All plans must have a
plan.ps1 at the root of the plan context. They may even include both if a package is targeting both Windows and Linux platforms. This file will be used by the
hab-plan-build command to build your package. To create a plan, do the following:
If you haven’t done so already, download the
habCLI and install it per the instructions on the download page.
hab cli setupand follow the instructions in the setup script.
The easiest way to create a plan is to use the
hab plan initsubcommand. This subcommand will create a directory, known as the plan context, that contains your plan file and any runtime hooks and/or templated configuration data.
hab plan initas part of your project repo, navigate to the root of your project repo and run
hab plan init. It will create a new
habitatsub-directory with a plan.sh (or plan.ps1 on Windows) based on the name of the parent directory, and include a
default.tomlfile as well as
hooksdirectories for you to populate as needed. For example:
cd /path/to/<reponame> hab plan init
will result in a new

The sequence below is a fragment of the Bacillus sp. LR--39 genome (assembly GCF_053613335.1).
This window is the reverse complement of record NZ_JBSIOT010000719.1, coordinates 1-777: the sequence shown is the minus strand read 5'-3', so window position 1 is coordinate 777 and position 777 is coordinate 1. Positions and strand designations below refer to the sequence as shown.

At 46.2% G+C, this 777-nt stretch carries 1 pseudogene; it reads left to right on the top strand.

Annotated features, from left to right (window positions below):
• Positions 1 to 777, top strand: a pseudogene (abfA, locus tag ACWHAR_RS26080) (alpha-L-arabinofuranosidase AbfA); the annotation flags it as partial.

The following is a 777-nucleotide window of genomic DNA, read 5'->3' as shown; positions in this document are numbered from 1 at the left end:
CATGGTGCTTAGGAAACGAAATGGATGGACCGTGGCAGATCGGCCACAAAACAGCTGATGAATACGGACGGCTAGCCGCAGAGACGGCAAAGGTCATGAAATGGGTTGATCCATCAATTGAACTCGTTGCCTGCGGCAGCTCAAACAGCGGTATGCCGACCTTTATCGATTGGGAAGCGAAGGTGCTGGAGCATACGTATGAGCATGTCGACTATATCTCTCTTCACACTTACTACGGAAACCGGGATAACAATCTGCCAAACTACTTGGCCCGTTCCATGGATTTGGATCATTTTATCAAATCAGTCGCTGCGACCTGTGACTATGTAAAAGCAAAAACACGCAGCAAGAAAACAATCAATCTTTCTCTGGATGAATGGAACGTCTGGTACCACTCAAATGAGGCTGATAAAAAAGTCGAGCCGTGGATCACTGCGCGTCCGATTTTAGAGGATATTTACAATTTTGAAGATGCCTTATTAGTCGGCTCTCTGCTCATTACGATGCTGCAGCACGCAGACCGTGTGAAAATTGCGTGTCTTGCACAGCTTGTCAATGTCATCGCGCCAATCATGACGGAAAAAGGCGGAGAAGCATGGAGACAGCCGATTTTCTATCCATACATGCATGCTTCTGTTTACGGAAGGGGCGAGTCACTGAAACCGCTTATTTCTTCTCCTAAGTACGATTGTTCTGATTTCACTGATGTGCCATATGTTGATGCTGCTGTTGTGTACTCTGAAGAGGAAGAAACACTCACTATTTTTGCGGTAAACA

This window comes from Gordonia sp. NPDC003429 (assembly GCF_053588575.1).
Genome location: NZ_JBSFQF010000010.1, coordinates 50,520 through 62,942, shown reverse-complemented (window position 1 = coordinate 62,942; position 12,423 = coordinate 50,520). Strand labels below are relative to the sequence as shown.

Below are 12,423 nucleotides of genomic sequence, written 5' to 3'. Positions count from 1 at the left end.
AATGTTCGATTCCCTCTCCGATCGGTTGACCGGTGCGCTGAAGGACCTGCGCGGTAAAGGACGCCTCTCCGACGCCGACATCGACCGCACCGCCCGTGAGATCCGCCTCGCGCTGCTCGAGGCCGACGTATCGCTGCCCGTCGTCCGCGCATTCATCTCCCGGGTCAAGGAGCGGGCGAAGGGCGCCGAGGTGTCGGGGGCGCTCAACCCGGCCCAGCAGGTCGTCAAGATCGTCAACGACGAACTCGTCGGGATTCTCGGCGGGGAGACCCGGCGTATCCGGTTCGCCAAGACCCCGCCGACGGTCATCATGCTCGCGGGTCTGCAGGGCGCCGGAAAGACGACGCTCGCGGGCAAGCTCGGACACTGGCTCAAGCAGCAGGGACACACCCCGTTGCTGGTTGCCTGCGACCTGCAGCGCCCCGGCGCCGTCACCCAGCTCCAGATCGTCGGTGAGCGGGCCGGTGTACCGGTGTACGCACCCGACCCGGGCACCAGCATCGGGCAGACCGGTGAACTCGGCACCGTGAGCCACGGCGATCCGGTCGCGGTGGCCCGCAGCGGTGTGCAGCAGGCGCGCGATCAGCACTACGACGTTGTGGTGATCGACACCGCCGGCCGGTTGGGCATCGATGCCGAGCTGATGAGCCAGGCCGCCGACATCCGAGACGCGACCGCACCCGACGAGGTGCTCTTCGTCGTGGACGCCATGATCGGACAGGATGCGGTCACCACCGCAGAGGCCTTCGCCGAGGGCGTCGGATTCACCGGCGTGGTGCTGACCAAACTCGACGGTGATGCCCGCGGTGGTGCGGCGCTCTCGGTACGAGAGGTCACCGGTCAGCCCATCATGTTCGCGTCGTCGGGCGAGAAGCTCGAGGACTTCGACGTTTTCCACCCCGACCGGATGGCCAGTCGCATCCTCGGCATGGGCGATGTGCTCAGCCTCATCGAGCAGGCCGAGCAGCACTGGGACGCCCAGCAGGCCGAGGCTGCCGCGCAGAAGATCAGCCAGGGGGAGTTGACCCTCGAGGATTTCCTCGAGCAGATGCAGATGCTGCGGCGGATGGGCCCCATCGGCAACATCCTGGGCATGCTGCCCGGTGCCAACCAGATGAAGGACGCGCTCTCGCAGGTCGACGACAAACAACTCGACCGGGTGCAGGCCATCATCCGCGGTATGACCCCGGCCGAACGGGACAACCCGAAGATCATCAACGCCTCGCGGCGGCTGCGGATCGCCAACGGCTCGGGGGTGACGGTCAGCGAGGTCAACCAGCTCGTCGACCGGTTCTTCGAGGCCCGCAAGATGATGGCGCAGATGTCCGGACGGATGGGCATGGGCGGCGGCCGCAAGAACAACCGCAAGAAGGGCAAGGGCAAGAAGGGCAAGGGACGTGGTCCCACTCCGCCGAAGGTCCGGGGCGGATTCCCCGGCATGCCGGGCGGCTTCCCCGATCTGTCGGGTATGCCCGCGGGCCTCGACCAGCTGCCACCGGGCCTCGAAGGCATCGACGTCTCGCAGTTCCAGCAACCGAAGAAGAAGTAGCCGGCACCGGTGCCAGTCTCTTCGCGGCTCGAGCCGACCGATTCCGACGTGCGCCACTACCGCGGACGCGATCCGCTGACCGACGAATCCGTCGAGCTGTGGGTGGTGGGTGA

habitatdirectory located at
/path/to/<reponame>/habitat. A plan file will be created and the
pkg_namevariable will be set to <reponame>. Also, any environment variables that you have previously set (such as
HAB_ORIGIN) will be used to populate the respective
If you want to auto-populate more of the
pkg_*variables, you also have the option of setting them when calling
hab plan init, as shown in the following example:
env pkg_svc_user=someuser pkg_deps="(core/make core/coreutils)" \ pkg_license="('MIT' 'Apache-2.0')" pkg_bin_dirs="(bin sbin)" \ pkg_version=1.0.0 pkg_description="foo" pkg_maintainer="you" \ hab plan init yourplan
See hab plan init for more information on how to use this subcommand.
Now that you have stubbed out your plan file in your plan context, open it and begin modifying it to suit your needs.
When writing a plan, it’s important to understand that you are defining both how the package is built and the actions Chef Habitat will take when the Supervisor starts and manages the child processes in the package. The following sections explain what you need to do for each phase.